McCarthy out as director of business development |

McCarthy out as director of business development

Sandi Hoover

Carson City’s Office of Business Development Director Joe McCarthy will leave next summer the position he has held for eight years.

“Joe and I have come to an agreement that the position is changing, that the Office of Business Development’s mission is changing a bit from what it was when he came on board,” said City Manager Larry Werner.

“He’d like to pursue something different from what he has been doing, and I’d like to change things to get it more into a bureaucratic process than the original fight-or-flight mode we had when we were trying to save our car dealers,” he said.

“We’ve agreed to a transition plan where Joe will be with us until the end of June of 2011, and at that point, we’ll take a look at how he will transition out at that stage and do something else,” Werner said.

“And if I want to do something different as far as the direction of the OBD, then I’ll have time to take a look at that, too. It’s by mutual consent that we’re working together to do that transition,” he said. “I can download from Joe what he’s been working on, and he can help us through things, and at that point, we can part ways, but we’ll do it very amicably.”

Werner said the two of them had developed philosophical differences.

“There were a couple of presentations where we’ve not agreed on a subject, such as the Southgate Shopping Center, so we’ve now discussed taking different paths,” Werner said.

At the Oct. 21 board of supervisors meeting, McCarthy recommended and the city approved a deal that would let Southgate keep 50 percent of the sales tax generated by Big Lots and Big 5, which is relocating to Southgate.

Rob Rothe, president of Carson Southgate LLC, said the amended redevelopment agreement was needed to attract an Olive Garden restaurant, which would only open a location in the shopping center if more retail space was filled. The restaurant is expected to open early next year.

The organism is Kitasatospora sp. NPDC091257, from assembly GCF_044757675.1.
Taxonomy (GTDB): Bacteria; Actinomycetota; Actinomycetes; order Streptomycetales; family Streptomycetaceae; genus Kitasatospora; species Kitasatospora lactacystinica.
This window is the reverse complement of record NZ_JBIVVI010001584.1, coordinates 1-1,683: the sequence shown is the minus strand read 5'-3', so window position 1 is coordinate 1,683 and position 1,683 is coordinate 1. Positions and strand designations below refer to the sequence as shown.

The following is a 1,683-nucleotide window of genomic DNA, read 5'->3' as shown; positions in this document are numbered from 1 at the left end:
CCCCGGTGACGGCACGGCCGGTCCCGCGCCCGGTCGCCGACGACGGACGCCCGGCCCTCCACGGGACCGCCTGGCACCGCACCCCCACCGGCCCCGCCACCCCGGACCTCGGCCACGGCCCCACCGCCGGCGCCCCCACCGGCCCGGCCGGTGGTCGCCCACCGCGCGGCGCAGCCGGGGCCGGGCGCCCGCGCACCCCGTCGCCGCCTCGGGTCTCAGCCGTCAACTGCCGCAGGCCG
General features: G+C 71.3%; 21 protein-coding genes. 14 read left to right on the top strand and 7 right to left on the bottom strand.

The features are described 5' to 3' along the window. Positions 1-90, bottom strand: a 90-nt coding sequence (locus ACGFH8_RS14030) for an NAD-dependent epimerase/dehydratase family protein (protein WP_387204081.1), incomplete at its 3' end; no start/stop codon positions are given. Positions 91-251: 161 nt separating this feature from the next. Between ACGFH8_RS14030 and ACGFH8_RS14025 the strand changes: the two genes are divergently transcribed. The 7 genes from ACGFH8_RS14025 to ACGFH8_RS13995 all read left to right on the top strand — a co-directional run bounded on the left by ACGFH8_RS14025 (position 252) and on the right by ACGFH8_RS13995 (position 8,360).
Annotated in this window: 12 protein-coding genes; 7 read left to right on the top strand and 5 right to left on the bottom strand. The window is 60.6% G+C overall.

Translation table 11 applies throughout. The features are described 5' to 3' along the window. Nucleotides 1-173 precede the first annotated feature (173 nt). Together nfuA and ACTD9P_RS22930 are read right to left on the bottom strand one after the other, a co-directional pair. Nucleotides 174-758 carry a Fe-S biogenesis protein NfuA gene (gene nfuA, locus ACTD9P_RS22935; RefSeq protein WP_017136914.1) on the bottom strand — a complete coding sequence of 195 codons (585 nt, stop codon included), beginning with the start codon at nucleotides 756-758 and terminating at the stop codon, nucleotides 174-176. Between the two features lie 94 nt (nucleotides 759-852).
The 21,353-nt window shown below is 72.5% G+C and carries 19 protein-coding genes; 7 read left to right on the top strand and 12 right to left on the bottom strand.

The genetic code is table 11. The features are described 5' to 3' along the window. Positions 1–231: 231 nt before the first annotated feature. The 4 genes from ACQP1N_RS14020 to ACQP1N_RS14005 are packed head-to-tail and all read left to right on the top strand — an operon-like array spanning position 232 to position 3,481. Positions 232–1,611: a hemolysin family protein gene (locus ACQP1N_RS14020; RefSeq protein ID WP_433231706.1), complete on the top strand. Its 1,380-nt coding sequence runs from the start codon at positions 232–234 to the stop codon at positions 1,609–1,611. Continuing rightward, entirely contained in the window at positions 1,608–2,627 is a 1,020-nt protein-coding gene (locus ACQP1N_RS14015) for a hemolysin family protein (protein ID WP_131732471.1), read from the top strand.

McCarthy said he recommended the 50 percent financing option because of the constraints under renewed bank financing.

“I don’t want this deal to fall through,” he said to the board. “The board has a difficult decision (as to) what they think that split should be. In hindsight, I should have fought harder to keep that more open-ended in the draft package.”

Mayor Bob Crowell voted against the deal, saying he didn’t think it was appropriate to lure the Olive Garden by granting subsidies to other businesses.

Werner said the decision for McCarthy to leave was mutual and in the best interest of both parties.

“There has also been some controversy surrounding the redevelopment office in the past few months, and we’ve realized that we have different philosophies,” he said.

McCarthy agreed.

“Larry and I agreed that I will retire in June of 2011, the end of the fiscal year,” he said.

“I’ll help to make it a good transition as he and the city take over, so the Office of Business Development can be an effective department … and consistent with the goals of the board of supervisors,” he said.

Even though there have been differences, he said, there were also many successes.

“All you have to do is drive up and down Carson Street and you can see shiny new car dealerships, a state-of-the-art cinema and a host of new national retail stores. We’ve successfully worked to create a dynamic plan for the downtown of the future and there’s the potential of a City Center Project anchored by one of the most highly respected civic buildings in the city – the Carson City Library,” he said.

“We wrote a cutting edge urban code for downtown zoning and we’ve worked successfully with the Northern Nevada Development Authority, the Chamber of Commerce, the library and the University of Nevada, Reno Small Business Development Center, all in support of a new business resource center downtown,” McCarthy said.

“I’ve been very lucky to share in all this, and I want to help Larry and the board with the transition. Then I’m going to pursue new adventures,” he said. “I’ve loved working for this city and for some of the finest people a guy like me could ever work for, like Larry and (former city manager) Linda Ritter and public officials like (supervisors) Robin Williamson and Shelly Aldean.”